• Replace the fuel cap if it is damaged or missing.

3. Perform the EVAP function test

  • Use the Honda diagnostic tool to perform the EVAP Function Test.
  • Check for any system malfunctions or abnormalities.

4. Check the fuel tank pressure sensor

  • Use the diagnostic tool to check the FTP sensor value.
  • If the FTP sensor value is out of the specified range, replace the FTP sensor.

5. Test for leaks in the canister side

  • Apply vacuum to the system and monitor the FTP sensor value.
  • If a leak is detected, replace the CVS valve.

6. Test the fuel tank vapor control valve

  • Apply vacuum to the system and monitor the FTP sensor value.
  • If a leak is detected, replace the fuel tank vapor control valve.

7. Test the two-way valve and BPS valve

  • Apply vacuum to the system and monitor the FTP sensor value.
  • If any leaks are detected, replace the faulty two-way valve and BPS valve.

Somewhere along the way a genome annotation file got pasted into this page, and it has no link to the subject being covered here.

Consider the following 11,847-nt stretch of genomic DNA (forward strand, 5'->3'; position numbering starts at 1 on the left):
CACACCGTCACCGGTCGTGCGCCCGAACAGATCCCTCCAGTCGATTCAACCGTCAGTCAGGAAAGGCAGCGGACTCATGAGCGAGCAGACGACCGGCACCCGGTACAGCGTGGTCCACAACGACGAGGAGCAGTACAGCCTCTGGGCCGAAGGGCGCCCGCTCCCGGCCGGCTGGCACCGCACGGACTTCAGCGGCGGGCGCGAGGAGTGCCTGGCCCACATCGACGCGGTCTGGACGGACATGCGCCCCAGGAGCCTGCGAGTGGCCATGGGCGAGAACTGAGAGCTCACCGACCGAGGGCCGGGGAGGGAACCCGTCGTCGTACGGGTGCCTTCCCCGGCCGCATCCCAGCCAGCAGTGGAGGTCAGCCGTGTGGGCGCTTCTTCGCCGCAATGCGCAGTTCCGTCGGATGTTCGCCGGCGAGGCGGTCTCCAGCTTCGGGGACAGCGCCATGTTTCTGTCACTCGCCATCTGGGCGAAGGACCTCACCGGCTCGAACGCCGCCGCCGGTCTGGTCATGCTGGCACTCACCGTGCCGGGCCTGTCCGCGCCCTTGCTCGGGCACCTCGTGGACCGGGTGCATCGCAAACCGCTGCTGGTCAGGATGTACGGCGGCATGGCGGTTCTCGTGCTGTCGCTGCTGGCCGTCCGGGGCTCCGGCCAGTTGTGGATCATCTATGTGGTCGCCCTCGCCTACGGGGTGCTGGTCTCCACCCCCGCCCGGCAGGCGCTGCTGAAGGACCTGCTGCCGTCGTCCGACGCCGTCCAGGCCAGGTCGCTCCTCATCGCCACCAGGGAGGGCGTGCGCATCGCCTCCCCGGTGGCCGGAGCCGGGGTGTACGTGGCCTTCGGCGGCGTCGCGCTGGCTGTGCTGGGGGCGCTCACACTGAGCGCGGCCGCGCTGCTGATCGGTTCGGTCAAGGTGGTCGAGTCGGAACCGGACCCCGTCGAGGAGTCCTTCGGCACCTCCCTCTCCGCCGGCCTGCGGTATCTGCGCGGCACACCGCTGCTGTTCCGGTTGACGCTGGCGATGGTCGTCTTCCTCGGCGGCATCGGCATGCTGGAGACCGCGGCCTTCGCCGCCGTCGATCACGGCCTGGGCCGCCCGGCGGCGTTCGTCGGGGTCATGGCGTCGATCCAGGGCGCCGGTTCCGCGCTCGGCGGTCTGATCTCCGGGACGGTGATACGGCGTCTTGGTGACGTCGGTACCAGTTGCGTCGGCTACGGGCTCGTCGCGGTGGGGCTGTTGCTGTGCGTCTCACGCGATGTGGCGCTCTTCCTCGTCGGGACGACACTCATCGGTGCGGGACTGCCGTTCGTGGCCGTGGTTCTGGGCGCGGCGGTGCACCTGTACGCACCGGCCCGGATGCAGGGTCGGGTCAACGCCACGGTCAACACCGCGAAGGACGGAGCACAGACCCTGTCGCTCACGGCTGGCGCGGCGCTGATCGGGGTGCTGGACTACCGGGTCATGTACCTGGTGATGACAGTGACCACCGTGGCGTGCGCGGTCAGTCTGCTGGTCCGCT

8. Inspect EVAP canister and hoses

  • Inspect the EVAP canister and hoses for any signs of leaks or damage.
  • Replace the canister or hoses if leaks are found.

9. Test purge hose

  • Apply vacuum to the system and monitor the FTP sensor value.
  • If a leak is detected, replace the purge hose.

10. Test purge control solenoid valve

  • Use a vacuum gauge to test the PCS valve for leaks.
  • Replace the valve if necessary.

11. Clear trouble codes and verify

  • Clear the trouble codes from the vehicle’s computer system.
  • Drive the vehicle to complete the EVAP system monitor.
  • Verify that the P1457 code does not return.
Watch this video to learn how to diagnose and fix the P1457 code.


  • It is important to consult the vehicle’s service manual for detailed instructions and specifications specific to your Honda model. There is a Technical Service Bulletin (TSB) from Honda related to the P1457 code for your information.
  • In most cases, the main culprits for the P1457 code are indeed the EVAP canister and the CVS valve. Therefore, it is essential to thoroughly inspect the canister and CVS valve for any signs of leaks, damage, or malfunction. If any issues are detected, replace these components.